You know, the camera is not meant just to show misery.
And now, I feel at 85, I really feel that I'm just ready to start.
The subject matter is so much more important than the photographer.
I suffered evils, but without allowing them to rob me of the freedom to expand.
Washington, D.C. in 1942 was not the easiest place in the world for a Negro to get along.
I bought my first camera in Seattle, Washington. Only paid about seven dollars and fifty cents for it.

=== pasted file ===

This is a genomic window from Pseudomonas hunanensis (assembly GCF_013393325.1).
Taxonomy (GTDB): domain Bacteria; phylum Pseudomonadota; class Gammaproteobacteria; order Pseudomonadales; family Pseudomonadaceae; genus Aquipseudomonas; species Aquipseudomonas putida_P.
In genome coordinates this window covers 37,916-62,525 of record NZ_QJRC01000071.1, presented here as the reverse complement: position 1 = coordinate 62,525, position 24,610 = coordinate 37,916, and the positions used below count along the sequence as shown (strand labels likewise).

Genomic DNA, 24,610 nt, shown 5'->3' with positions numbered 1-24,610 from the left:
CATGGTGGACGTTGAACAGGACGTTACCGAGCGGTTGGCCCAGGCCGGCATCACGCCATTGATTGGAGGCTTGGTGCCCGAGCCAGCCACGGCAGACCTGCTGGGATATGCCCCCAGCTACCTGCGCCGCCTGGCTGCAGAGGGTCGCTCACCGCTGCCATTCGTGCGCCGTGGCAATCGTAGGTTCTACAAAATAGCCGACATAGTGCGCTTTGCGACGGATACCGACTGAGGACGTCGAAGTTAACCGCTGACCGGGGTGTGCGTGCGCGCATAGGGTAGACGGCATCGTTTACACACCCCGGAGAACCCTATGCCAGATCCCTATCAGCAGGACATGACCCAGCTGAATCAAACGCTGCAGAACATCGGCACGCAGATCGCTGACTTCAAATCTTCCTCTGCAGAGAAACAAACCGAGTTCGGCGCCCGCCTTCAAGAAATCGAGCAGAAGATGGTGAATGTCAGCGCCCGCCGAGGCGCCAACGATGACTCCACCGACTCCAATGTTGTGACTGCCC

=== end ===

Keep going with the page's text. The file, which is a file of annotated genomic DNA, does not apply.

The guy who takes a chance, who walks the line between the known and unknown, who is unafraid of failure, will succeed.
But I do feel a little teeny right now that I'm just about ready to start, and winter is entering. Half past autumn has arrived.
I think maybe the rural influence in my life helped me in a sense, of knowing how to get close to people and talk to them and get my work done.
The man at Kodak told me the shots were very good and if I kept it up, they would give me an exhibition. Later, Kodak gave me my first exhibition.